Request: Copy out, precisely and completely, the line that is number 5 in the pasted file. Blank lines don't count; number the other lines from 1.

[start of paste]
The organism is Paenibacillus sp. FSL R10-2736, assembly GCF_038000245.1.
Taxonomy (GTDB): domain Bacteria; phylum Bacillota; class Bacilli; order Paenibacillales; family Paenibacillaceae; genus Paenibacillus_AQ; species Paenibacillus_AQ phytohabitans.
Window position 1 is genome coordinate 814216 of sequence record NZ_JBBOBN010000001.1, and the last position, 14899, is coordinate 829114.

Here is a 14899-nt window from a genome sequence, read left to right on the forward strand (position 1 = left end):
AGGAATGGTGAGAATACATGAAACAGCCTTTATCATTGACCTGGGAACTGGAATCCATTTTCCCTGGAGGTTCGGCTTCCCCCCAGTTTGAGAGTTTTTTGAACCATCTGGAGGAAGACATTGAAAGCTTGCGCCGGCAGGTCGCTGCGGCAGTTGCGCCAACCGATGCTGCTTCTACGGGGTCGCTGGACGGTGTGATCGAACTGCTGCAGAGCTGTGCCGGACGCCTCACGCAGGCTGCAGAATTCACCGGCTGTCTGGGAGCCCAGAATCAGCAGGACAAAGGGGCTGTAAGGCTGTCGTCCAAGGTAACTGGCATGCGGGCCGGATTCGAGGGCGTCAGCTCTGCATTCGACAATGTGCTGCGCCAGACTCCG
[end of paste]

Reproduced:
AGGAATGGTGAGAATACATGAAACAGCCTTTATCATTGACCTGGGAACTGGAATCCATTTTCCCTGGAGGTTCGGCTTCCCCCCAGTTTGAGAGTTTTTTGAACCATCTGGAGGAAGACATTGAAAGCTTGCGCCGGCAGGTCGCTGCGGCAGTTGCGCCAACCGATGCTGCTTCTACGGGGTCGCTGGACGGTGTGATCGAACTGCTGCAGAGCTGTGCCGGACGCCTCACGCAGGCTGCAGAATTCACCGGCTGTCTGGGAGCCCAGAATCAGCAGGACAAAGGGGCTGTAAGGCTGTCGTCCAAGGTAACTGGCATGCGGGCCGGATTCGAGGGCGTCAGCTCTGCATTCGACAATGTGCTGCGCCAGACTCCG